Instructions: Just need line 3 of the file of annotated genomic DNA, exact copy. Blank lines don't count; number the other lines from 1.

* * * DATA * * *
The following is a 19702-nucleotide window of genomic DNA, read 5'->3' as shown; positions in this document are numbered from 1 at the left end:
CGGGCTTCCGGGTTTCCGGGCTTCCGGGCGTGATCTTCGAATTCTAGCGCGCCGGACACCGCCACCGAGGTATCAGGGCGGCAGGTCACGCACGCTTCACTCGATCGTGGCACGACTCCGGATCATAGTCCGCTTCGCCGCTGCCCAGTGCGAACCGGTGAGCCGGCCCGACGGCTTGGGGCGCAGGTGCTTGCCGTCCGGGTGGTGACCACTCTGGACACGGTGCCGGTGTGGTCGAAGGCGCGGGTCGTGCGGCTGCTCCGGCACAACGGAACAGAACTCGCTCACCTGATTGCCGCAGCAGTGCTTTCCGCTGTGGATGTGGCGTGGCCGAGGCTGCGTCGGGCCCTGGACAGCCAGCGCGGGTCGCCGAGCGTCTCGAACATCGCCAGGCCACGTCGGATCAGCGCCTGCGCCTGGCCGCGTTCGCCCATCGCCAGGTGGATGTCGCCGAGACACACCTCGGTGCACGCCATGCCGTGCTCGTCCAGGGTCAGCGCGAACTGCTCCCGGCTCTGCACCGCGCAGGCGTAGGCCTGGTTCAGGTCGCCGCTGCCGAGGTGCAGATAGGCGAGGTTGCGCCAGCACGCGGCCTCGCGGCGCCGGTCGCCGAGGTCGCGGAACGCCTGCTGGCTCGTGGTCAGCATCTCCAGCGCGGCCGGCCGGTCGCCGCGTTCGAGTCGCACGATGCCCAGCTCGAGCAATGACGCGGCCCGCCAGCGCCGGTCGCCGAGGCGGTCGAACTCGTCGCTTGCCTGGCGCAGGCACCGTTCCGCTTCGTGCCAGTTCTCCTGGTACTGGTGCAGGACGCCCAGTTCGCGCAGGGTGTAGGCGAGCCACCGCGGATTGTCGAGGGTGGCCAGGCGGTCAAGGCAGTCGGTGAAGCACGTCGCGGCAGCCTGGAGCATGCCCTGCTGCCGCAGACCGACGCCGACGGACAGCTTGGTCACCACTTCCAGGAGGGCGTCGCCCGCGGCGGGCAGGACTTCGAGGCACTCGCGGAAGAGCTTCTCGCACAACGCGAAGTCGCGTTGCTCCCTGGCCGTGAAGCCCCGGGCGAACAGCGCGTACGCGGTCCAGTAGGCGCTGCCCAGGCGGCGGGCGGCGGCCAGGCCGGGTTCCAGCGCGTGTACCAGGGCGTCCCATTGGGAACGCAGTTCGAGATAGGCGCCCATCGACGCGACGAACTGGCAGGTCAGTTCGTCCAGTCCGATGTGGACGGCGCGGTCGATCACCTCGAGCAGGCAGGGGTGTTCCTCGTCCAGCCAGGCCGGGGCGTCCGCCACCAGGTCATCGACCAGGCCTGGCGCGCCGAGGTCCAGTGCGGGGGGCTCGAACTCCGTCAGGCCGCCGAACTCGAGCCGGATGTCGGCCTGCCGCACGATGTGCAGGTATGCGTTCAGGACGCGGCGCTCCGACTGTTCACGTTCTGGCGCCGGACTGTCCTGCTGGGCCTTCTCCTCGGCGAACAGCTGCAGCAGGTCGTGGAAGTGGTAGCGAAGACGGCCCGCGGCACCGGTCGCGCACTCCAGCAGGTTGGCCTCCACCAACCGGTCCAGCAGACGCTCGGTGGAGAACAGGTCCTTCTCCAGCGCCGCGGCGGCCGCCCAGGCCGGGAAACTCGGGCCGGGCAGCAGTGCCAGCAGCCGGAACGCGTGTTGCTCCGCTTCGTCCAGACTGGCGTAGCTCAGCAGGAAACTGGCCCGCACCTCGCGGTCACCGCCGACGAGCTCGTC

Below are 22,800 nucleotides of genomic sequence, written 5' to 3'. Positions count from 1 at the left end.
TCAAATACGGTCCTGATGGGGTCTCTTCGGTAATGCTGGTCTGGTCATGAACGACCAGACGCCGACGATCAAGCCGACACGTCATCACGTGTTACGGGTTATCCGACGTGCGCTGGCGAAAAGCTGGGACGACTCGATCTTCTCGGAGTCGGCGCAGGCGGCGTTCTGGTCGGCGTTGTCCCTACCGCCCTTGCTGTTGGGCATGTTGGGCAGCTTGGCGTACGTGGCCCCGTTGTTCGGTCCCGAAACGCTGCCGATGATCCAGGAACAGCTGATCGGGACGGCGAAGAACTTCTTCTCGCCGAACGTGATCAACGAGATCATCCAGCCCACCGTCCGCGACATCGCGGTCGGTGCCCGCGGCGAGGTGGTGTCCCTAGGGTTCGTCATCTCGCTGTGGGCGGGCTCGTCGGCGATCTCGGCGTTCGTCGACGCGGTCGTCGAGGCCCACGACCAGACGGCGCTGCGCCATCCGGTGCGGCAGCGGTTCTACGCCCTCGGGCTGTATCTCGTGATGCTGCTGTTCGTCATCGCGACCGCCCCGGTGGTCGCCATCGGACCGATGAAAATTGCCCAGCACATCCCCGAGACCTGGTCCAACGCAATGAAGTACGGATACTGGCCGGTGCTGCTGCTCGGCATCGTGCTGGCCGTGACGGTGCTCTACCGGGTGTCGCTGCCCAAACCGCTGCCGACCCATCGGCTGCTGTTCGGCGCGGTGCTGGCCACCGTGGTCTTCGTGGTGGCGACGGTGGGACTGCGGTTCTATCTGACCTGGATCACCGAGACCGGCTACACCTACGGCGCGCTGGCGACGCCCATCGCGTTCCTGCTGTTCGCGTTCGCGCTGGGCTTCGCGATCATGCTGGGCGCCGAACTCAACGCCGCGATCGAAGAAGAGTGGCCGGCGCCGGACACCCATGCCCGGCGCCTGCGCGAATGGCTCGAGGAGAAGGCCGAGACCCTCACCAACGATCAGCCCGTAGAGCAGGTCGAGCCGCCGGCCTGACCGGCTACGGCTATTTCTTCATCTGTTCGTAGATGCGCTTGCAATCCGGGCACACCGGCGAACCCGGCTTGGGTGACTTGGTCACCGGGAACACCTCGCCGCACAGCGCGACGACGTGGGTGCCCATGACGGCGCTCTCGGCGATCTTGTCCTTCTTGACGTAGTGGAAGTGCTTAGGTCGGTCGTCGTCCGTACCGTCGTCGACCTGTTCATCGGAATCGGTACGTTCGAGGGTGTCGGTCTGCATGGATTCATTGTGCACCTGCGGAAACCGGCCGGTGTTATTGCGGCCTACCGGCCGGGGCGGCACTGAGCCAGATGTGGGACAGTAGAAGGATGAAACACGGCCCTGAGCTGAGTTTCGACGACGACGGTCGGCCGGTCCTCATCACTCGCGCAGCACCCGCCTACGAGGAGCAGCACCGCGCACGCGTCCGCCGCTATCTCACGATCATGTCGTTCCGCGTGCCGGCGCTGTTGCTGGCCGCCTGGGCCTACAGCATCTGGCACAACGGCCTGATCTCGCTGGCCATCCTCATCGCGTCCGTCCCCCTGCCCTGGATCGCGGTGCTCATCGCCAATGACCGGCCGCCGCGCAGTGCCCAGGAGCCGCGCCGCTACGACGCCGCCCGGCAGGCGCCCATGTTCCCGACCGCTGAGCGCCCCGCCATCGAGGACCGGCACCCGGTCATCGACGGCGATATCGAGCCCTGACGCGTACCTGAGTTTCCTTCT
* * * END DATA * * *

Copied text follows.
Below are 22,800 nucleotides of genomic sequence, written 5' to 3'. Positions count from 1 at the left end.